Info Service on WTO and Trade Issues (Jul14/04)
9 July 2014
Third World Network
goods initiative to ‘kick off' next week
in SUNS #7836 dated 3 July 2014
Geneva, 2 Jul (Kanaga Raja) -- The WTO Committee on Trade and Environment,
at its meeting on Monday, was informed by Canada that the new initiative
launched earlier this January by a small group of WTO Members aimed
at eliminating tariffs on a broad range of environmental goods, will
"kick off" on 8 July.
Presented as an environmental initiative, the "initiative"
appears to be part of the zero-for-zero sectoral tariff negotiations
that the US had been seeking as a part of the non-agricultural market
access (NAMA) chapter of the Doha Single Undertaking. At the Hong
Kong Ministerial Conference in 2005, it was decided that these sectoral
initiatives were to be on a voluntary basis.
[Paragraph 16 of the Hong Kong Ministerial Declaration states: "In
furtherance of paragraph 7 of the NAMA Framework, we recognize that
Members are pursuing sectoral initiatives. To this end, we instruct
the Negotiating Group to review proposals with a view to identifying
those which could garner sufficient participation to be realized.
Participation should be on a non-mandatory basis."]
Canada, one of the participants in the new initiative, told the Committee
meeting, under the agenda item of ‘other business', that the first
round of negotiations among this small group of countries will commence
The initiative was launched by some 14 WTO Members on the sidelines
of the World Economic Forum held in Davos earlier this January.
The countries involved in this initiative are Australia, Canada, China,
Costa Rica, the European Union, Hong Kong-China, Japan, Korea, New
Zealand, Norway, Singapore, Switzerland, Chinese Taipei and the United
In a joint statement released in Davos on 24 January 2014, the participants
in the initiative had announced their commitment "to achieve
global free trade in environmental goods."
The participants in the initiative, which they claim together to account
for 86 per cent of the global trade in environmental goods, had also
declared that their work will build upon the Asia-Pacific Economic
Cooperation (APEC) Leaders' commitment to reduce tariffs on the APEC
List of 54 Environmental Goods.
(The list of 54 environmental goods on which the APEC economies committed
to reduce applied tariff rates to 5 per cent or less by the end of
2015 include such goods ranging from steam or other vapour generating
boilers, gas turbines, solar water heaters, wind powered electric
generating equipment, filters, furnaces and ovens including waste
incinerators, waste water treatment equipment, catalytic converters
to solar cells. See SUNS #7731 dated 29 January 2014.)
At the Committee meeting on Monday, Canada said that it would keep
Members appraised on the progress in the negotiations.
According to trade officials, China, also a participant in the initiative,
said that the green goods initiative would provide impetus to the
It expressed hope that the regular transparency exercise in the Committee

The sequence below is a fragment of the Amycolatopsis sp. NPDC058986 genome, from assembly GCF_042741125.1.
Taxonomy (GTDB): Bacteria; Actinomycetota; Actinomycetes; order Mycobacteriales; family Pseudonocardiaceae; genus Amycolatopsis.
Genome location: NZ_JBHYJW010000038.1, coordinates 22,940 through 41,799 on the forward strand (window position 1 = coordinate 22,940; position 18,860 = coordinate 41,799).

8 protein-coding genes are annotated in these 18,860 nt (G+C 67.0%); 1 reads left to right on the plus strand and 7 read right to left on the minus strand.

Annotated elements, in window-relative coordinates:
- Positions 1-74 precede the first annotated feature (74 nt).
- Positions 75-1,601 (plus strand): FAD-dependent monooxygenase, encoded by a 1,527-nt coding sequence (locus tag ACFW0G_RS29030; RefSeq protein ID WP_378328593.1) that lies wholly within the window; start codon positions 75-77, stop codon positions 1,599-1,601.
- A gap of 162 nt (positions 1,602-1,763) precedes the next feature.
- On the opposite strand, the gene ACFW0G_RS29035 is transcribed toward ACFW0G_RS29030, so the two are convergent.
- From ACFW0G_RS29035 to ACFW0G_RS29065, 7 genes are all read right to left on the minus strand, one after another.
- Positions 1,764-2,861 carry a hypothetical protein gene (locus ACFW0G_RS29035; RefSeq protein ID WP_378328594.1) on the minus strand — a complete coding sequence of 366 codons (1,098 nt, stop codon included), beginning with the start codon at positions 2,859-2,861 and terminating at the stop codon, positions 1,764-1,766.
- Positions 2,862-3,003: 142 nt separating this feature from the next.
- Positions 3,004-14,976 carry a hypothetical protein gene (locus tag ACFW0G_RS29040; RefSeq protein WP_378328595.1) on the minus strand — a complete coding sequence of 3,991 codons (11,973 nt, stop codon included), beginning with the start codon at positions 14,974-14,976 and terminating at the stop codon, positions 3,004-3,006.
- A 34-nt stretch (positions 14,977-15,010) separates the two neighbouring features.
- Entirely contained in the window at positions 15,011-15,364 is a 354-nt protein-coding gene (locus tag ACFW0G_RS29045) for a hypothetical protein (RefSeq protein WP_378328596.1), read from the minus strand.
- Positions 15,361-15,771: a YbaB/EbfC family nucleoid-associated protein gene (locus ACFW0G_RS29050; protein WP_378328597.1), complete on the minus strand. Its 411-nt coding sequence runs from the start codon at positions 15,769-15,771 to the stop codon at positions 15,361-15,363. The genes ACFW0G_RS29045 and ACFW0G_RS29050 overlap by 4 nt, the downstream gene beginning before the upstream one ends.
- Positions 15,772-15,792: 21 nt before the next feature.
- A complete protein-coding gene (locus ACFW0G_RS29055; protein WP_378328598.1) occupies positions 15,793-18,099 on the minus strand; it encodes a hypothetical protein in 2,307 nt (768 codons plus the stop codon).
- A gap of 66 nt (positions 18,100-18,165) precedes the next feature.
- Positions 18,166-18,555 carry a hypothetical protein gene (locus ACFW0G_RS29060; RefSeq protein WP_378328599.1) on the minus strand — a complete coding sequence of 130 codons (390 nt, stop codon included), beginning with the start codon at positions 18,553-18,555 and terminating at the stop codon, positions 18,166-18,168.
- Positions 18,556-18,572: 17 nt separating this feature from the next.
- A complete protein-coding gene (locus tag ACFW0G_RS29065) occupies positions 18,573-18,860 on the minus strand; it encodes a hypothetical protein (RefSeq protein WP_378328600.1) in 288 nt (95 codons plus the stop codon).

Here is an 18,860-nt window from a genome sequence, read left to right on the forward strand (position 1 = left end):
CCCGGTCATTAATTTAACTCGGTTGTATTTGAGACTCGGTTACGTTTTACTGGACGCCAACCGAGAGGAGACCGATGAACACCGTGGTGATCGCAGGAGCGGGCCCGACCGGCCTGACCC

on Trade and Environment would attract other Members to participate
in the initiative.
According to China, this initiative is a "win-win-win" for
trade, environment and development.
According to trade officials, China also reported that at the meeting
of APEC ministers responsible for trade that it hosted in May, the
ministers reaffirmed their commitment to implement the liberalisation
of a list of environmental goods by the end of 2015.
Ecuador said that it expected the tariff cuts resulting from this
initiative to be applied to other Members, as in the Information Technology
Peru said that the negotiations must include products of interest
to developing countries, such as organic food.
According to trade officials, Canada confirmed that the results of
the negotiations will be applied on a most-favoured-nation (MFN) basis.
The Committee also heard presentations by the European Union, Indonesia
and Ghana on their Forest Law Enforcement, Governance and Trade (FLEGT)
Voluntary Partnership Agreements, trade agreements that are aimed
at curbing the practice of illegal logging and encouraging sustainable
Australia also gave a presentation on its programmes against illegal
logging, while Switzerland and the US expressed support for the campaign
against the trade in illegally-cut logs.
According to trade officials, New Zealand reported on a recent roundtable
on fossil fuel subsidy reform that was hosted by the US and the World
It informed the Committee that the roundtable featured peer reviews
of national experiences of a number of countries and the benefits
of such a reform.
It also said that it is the coordinator of the Friends of Fossil Fuel
Subsidy Reform, a group of non-G-20 countries, which includes Denmark,
New Zealand, Norway, Sweden and Switzerland.
Saudi Arabia, with support from Qatar, said that this subject is a
G-20 process and that there is no linkage with the WTO.
On the other hand, New Zealand, Norway, Canada, Chile and the EU were
of the view that the Committee's mandate is sufficiently broad to
cover this subject.
The OECD gave a presentation at the Committee on labelling requirements
for environmental purposes. It said that this would have implications
on market access and international competition.
It also drew attention to the spread of self-made environmental claims,
and the possible use of labels to provide an advantage to domestic
The next meeting of the Committee is scheduled to take place on 21